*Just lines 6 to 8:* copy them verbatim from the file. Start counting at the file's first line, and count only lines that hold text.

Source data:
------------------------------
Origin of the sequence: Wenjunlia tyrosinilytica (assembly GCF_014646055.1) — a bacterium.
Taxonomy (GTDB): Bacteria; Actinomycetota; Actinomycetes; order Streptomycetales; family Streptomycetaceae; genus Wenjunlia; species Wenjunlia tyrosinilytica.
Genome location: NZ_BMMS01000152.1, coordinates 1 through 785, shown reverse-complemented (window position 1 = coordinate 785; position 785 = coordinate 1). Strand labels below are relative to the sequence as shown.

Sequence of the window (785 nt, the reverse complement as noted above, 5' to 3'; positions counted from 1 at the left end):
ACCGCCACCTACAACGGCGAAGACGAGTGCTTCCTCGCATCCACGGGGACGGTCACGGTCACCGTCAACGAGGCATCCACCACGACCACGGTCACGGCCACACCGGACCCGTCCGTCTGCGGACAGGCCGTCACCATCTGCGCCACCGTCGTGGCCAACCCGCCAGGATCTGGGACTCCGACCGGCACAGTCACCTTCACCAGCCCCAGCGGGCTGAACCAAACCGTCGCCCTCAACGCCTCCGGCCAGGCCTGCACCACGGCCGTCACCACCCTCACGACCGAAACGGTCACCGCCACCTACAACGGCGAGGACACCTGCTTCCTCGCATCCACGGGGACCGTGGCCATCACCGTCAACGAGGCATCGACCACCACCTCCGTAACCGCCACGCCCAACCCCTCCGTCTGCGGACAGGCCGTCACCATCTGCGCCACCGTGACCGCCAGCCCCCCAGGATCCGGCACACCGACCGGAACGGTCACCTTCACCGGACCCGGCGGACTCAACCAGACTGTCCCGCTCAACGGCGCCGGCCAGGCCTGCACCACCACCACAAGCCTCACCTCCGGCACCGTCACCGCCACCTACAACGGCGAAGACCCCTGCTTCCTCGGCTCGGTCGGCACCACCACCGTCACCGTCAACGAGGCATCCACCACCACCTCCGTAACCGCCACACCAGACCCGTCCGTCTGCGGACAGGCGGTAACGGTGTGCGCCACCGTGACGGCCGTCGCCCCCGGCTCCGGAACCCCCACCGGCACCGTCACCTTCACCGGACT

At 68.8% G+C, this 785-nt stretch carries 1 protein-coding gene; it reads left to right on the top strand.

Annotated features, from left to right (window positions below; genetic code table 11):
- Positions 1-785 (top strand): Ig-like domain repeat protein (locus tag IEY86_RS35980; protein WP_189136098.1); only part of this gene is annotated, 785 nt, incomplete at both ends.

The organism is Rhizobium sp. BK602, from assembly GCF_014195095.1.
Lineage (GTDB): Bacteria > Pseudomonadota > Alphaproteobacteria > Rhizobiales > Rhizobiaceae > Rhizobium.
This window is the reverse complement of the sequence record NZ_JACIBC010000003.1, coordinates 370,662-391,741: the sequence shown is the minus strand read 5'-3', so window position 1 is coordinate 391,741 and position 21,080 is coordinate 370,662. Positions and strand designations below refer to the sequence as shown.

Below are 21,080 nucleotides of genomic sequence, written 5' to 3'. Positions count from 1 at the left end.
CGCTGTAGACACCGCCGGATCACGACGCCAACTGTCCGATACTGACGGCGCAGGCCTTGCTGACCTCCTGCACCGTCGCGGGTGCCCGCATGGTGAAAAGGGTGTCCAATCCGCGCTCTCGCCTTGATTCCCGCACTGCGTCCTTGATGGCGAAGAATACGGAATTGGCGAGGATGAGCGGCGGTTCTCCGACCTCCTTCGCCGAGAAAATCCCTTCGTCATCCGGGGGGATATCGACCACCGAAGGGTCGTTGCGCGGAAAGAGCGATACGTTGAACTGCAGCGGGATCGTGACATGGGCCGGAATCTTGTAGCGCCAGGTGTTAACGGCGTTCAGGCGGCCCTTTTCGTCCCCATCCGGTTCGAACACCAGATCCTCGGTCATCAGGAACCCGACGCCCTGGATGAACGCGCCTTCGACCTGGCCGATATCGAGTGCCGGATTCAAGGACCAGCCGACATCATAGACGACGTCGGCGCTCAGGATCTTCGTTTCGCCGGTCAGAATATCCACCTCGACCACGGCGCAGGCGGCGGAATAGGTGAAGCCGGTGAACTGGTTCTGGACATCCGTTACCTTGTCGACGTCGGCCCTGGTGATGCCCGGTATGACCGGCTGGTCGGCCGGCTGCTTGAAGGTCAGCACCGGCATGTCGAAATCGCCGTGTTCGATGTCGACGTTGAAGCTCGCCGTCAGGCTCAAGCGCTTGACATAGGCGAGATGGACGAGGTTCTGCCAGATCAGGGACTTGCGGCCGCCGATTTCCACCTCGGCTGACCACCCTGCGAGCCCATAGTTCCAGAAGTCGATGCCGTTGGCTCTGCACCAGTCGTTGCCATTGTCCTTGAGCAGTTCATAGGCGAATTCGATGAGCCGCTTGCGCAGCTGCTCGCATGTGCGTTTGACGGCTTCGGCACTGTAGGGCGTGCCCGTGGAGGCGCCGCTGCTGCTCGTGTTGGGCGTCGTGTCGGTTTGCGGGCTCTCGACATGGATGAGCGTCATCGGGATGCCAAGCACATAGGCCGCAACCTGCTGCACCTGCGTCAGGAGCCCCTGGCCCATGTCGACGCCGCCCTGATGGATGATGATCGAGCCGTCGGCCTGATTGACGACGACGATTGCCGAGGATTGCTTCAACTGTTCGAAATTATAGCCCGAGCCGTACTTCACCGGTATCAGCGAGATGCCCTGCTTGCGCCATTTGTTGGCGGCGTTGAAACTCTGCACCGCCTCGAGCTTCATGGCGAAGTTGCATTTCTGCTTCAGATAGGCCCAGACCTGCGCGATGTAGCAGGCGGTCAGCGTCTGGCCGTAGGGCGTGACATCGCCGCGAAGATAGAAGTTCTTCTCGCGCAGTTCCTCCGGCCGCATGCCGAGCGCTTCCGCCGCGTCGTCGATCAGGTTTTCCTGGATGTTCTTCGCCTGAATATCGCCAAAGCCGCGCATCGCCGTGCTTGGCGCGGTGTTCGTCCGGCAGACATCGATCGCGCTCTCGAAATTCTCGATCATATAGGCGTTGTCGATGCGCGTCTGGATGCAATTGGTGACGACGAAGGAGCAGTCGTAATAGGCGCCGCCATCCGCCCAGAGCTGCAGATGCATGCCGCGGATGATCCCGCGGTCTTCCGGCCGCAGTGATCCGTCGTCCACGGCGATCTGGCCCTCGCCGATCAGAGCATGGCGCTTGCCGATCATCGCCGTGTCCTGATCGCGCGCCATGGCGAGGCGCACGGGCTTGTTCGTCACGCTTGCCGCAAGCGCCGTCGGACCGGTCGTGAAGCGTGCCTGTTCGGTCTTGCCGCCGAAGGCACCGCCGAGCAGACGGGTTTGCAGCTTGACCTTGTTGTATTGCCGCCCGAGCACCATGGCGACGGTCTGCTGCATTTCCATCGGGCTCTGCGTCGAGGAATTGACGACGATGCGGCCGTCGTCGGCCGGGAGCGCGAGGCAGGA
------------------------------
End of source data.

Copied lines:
At 68.8% G+C, this 785-nt stretch carries 1 protein-coding gene; it reads left to right on the top strand.

Annotated features, from left to right (window positions below; genetic code table 11):
- Positions 1-785 (top strand): Ig-like domain repeat protein (locus tag IEY86_RS35980; protein WP_189136098.1); only part of this gene is annotated, 785 nt, incomplete at both ends.